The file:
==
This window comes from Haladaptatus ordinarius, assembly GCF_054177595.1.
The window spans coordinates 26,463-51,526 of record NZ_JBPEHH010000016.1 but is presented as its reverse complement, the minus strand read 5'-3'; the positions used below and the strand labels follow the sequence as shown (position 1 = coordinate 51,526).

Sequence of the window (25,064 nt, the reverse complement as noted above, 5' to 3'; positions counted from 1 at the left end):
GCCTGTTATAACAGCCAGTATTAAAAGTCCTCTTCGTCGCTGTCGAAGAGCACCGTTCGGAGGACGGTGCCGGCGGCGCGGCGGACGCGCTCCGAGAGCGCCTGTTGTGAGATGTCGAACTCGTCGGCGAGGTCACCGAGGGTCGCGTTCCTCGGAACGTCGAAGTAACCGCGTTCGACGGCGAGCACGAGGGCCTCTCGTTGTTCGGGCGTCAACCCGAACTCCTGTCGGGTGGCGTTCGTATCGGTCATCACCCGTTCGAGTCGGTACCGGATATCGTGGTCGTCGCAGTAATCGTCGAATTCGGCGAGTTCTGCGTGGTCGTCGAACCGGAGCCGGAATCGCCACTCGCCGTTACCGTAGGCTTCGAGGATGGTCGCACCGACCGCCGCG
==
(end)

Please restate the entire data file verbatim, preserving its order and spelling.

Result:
This window comes from Haladaptatus ordinarius, assembly GCF_054177595.1.
The window spans coordinates 26,463-51,526 of record NZ_JBPEHH010000016.1 but is presented as its reverse complement, the minus strand read 5'-3'; the positions used below and the strand labels follow the sequence as shown (position 1 = coordinate 51,526).

Sequence of the window (25,064 nt, the reverse complement as noted above, 5' to 3'; positions counted from 1 at the left end):
GCCTGTTATAACAGCCAGTATTAAAAGTCCTCTTCGTCGCTGTCGAAGAGCACCGTTCGGAGGACGGTGCCGGCGGCGCGGCGGACGCGCTCCGAGAGCGCCTGTTGTGAGATGTCGAACTCGTCGGCGAGGTCACCGAGGGTCGCGTTCCTCGGAACGTCGAAGTAACCGCGTTCGACGGCGAGCACGAGGGCCTCTCGTTGTTCGGGCGTCAACCCGAACTCCTGTCGGGTGGCGTTCGTATCGGTCATCACCCGTTCGAGTCGGTACCGGATATCGTGGTCGTCGCAGTAATCGTCGAATTCGGCGAGTTCTGCGTGGTCGTCGAACCGGAGCCGGAATCGCCACTCGCCGTTACCGTAGGCTTCGAGGATGGTCGCACCGACCGCCGCG